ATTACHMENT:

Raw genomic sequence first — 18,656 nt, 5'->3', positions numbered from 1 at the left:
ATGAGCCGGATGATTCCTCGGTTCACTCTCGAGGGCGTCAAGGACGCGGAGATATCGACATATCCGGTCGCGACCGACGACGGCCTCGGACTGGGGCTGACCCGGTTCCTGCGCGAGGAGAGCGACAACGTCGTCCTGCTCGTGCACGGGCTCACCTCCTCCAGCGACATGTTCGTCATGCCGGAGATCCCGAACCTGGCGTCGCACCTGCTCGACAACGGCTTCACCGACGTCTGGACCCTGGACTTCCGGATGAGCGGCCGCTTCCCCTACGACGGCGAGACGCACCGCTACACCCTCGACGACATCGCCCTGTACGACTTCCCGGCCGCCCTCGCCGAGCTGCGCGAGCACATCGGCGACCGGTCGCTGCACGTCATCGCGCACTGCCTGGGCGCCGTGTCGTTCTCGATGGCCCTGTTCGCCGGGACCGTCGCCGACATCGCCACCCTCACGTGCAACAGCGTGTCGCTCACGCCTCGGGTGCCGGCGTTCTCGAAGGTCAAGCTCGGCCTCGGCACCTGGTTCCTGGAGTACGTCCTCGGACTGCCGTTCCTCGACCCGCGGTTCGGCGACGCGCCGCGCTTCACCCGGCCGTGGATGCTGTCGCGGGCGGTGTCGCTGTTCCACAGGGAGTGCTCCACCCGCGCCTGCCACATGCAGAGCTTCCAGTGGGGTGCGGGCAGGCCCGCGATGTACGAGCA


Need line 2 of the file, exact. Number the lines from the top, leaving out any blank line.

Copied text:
ATGAGCCGGATGATTCCTCGGTTCACTCTCGAGGGCGTCAAGGACGCGGAGATATCGACATATCCGGTCGCGACCGACGACGGCCTCGGACTGGGGCTGACCCGGTTCCTGCGCGAGGAGAGCGACAACGTCGTCCTGCTCGTGCACGGGCTCACCTCCTCCAGCGACATGTTCGTCATGCCGGAGATCCCGAACCTGGCGTCGCACCTGCTCGACAACGGCTTCACCGACGTCTGGACCCTGGACTTCCGGATGAGCGGCCGCTTCCCCTACGACGGCGAGACGCACCGCTACACCCTCGACGACATCGCCCTGTACGACTTCCCGGCCGCCCTCGCCGAGCTGCGCGAGCACATCGGCGACCGGTCGCTGCACGTCATCGCGCACTGCCTGGGCGCCGTGTCGTTCTCGATGGCCCTGTTCGCCGGGACCGTCGCCGACATCGCCACCCTCACGTGCAACAGCGTGTCGCTCACGCCTCGGGTGCCGGCGTTCTCGAAGGTCAAGCTCGGCCTCGGCACCTGGTTCCTGGAGTACGTCCTCGGACTGCCGTTCCTCGACCCGCGGTTCGGCGACGCGCCGCGCTTCACCCGGCCGTGGATGCTGTCGCGGGCGGTGTCGCTGTTCCACAGGGAGTGCTCCACCCGCGCCTGCCACATGCAGAGCTTCCAGTGGGGTGCGGGCAGGCCCGCGATGTACGAGCA